The federal compensation fund for victims of the World Trade Center terrorist attacks closed in 2003 after paying out billions of dollars to the families of those lost and injured workers. Since then, thousands of workers involved in the post-9/11 rescue operations and cleanup have come forward complaining of respiratory issues and other health problems.
In total, around 10,000 individuals have made personal injury claims.
Because many of these health issues appeared after the victim-compensation fund had already closed, the firefighters, police officers and construction workers involved have had trouble collecting. However, Thursday saw the announcement of a potential $712.5 million settlement revision. More than $50 million was added to a previous pact with World Trade Center workers for around $660 million.
Payment from the fund will be based on the severity of injury present in each individual, and severity will be measured according to a pre-existing formula. The formula takes into account factors such as whether or not the individual in question was a habitual smoker before working at the World Trade Center.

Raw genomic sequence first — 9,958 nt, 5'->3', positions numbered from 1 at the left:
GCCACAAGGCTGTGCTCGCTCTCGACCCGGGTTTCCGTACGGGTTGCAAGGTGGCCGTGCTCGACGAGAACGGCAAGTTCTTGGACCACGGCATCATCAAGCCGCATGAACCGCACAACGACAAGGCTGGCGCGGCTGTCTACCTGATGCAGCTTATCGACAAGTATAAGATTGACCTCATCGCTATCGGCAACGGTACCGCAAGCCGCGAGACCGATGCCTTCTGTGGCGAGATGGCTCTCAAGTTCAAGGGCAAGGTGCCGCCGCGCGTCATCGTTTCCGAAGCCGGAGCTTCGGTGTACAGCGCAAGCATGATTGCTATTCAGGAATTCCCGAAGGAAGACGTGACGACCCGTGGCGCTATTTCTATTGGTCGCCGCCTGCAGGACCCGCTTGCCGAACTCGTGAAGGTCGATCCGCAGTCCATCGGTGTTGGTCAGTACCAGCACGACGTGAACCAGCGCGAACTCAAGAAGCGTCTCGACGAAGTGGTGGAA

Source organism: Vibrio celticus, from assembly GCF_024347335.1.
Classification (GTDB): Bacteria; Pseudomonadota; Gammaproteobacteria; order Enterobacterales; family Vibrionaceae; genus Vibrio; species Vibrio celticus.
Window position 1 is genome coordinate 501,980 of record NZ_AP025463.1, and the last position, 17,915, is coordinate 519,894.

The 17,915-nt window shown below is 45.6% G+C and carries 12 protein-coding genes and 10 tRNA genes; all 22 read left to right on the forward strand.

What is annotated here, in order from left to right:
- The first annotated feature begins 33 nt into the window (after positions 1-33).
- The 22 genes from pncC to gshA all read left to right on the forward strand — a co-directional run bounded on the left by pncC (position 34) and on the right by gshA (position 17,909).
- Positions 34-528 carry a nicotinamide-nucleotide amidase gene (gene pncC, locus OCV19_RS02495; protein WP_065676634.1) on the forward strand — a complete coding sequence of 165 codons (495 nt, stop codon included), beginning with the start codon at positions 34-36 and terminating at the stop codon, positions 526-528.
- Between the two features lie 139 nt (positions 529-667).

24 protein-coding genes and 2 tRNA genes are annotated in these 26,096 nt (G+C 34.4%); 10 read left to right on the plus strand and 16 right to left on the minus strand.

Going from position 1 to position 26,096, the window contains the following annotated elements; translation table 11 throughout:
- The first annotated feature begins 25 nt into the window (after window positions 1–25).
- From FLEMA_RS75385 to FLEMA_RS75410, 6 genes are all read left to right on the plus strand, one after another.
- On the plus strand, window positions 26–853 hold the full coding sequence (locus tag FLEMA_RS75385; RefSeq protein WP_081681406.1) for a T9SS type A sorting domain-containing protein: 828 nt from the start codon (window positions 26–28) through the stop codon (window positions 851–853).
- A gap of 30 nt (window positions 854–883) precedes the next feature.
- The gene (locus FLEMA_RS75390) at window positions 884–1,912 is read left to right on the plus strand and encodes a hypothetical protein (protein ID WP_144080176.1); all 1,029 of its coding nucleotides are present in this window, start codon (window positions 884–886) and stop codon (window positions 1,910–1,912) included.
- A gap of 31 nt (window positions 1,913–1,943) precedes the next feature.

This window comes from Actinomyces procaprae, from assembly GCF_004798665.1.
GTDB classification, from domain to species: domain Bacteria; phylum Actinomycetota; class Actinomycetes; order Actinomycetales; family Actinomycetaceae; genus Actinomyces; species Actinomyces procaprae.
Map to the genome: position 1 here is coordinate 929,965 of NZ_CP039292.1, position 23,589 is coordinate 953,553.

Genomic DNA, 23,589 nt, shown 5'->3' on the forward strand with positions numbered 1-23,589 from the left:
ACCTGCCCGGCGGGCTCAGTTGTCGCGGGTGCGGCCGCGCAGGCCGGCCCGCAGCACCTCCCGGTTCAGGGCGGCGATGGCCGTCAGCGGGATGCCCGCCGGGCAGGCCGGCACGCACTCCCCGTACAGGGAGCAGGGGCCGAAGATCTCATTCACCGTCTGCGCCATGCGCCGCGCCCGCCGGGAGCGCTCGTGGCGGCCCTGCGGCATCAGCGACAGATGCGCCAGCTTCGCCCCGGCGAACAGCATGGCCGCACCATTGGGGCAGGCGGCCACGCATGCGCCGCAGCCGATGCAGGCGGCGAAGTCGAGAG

Even Trade Center workers who have not yet developed injuries, but can show sufficient evidence that they might may be able to claim a few thousand dollars.
For the $712.5 million fund to be approved, a full 95 percent of the 10,000 workers currently seeking compensation must agree to proceed under its direction. Those seeking financial settlements have a few months, until September 30, to agree or disagree to the pact’s terms.